“There is a curiously appealing and picturesque quality about rustic work. More than any other type of wood furniture or architecture, it seems to hold the spirit of the forest.” – The Craftsman, 1915
What is rustic furniture?
Rustic furniture is hand-made wooden household or garden furniture that is quick to make, using wood from trees in a natural state with a minimum of processing. Items retain the character and natural beauty of the tree they were made from.
Unless you want to sit, eat your meals and sleep on the floor (and there’s absolutely nothing wrong with that), you’re going to need furniture. With rustic furniture-making, each piece, whether it’s a chair, table, bench, stool, shelf or bed, is as totally unique as the tree it came from.
The techniques of rustic furniture-making are accessible to the complete novice. Pieces can be made using the most basic of hand tools, and are held together using rudimentary round mortice and tenon joints. Tenons are sometimes wedged into the mortice using little wooden wedges to hold the joint tight. Often though, rustic furniture is made from green (unseasoned) wood, and freshly-cut wood contains a huge quantity of water which evaporates, causing shrinkage. This can be of benefit in some joints, as shrinkage can produce a tight fit.
The green woodworking techniques involved in rustic furniture-making tend to follow the grain, resulting in increased strength, as the wood’s linear fibres remain intact. You can also leave the bark on, if you think it looks nicer. Any wood can be used for indoor furniture, but outdoor furniture tends to be made from oak or chestnut, as it’s more durable.
The history of hand-made furniture from natural materials stretches back to the origins of furniture making, traditional woodman’s crafts and smallholders’ DIY. Of course, in many parts of the world, furniture has always been, and still is made this way.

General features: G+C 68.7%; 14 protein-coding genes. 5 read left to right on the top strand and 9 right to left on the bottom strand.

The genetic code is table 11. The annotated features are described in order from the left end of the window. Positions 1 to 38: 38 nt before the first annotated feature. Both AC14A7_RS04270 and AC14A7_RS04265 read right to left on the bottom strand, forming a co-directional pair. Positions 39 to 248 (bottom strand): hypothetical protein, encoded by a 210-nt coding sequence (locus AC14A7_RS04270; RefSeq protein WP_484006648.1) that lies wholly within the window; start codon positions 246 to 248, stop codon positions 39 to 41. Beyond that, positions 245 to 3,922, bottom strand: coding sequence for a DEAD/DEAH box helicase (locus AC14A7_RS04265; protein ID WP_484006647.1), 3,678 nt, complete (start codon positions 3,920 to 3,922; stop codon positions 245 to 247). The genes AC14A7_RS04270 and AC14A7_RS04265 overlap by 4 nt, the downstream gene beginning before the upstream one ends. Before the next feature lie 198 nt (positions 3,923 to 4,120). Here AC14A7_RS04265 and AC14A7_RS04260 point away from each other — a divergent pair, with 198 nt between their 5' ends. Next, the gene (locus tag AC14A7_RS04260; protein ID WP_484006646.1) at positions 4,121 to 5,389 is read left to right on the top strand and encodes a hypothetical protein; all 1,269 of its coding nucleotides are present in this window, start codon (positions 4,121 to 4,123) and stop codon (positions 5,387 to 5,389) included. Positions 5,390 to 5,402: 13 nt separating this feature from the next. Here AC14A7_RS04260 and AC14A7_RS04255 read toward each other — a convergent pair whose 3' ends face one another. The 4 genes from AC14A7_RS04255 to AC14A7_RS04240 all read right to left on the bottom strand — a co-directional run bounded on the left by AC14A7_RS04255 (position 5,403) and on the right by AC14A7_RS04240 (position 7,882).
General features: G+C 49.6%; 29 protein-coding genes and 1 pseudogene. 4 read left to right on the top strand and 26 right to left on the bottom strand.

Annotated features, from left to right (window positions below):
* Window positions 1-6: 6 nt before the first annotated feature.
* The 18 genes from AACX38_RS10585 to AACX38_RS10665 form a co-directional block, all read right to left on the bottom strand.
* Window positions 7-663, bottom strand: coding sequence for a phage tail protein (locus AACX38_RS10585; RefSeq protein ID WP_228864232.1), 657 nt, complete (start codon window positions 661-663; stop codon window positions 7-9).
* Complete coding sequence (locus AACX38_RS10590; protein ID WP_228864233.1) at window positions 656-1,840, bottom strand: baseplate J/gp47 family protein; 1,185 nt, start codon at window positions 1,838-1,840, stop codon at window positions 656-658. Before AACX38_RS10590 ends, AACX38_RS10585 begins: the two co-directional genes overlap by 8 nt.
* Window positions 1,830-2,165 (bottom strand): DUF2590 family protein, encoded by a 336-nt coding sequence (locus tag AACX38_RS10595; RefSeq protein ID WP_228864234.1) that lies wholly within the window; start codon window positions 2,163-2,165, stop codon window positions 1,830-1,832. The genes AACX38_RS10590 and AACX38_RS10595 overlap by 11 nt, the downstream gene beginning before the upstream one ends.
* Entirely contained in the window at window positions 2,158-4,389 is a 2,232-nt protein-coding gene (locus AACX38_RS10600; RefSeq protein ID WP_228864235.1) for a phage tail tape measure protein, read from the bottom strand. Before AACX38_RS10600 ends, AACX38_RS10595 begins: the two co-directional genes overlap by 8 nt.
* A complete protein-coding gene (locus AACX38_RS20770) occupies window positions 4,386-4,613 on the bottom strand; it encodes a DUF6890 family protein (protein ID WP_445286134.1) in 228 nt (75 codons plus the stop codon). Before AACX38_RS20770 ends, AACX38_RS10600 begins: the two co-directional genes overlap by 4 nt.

How to make a log chair using hand tools.
What are the benefits of rustic furniture?
Furnishing our homes can be very expensive. A major benefit of rustic furniture is that you can make your own very cheaply, if not for free. Making rustic furniture is joyfully simple. Pieces can be made using a modest selection of basic hand tools, which makes it accessible for anyone to make – you don’t have to have power tools or the experience (and power) required to use them. This also means that you can make your furniture in the woods where the tree has been felled.
Once you own some basic tools, the materials that you need will have a very low embedded energy, and hopefully won’t have been transported far. Your raw materials will be local, biodegradable, renewable, produced by solar energy, and during its lifetime will have provided a habitat for many creatures.
This type of furniture, as well as being beautiful and unique, will have potentially the lowest eco-footprint of any kind of furniture you could make or buy.
The alternatives are:
- mass-produced furniture from a superstore – probably from timber transported long distances, and possibly using glues and preservatives containing chemicals like formaldehyde, that will slowly emit toxic fumes and add to the chemical mix found in many modern homes.
- craftsman-made wooden furniture, which although beautiful and functional, is often very expensive, or requires a long apprenticeship to learn how to make.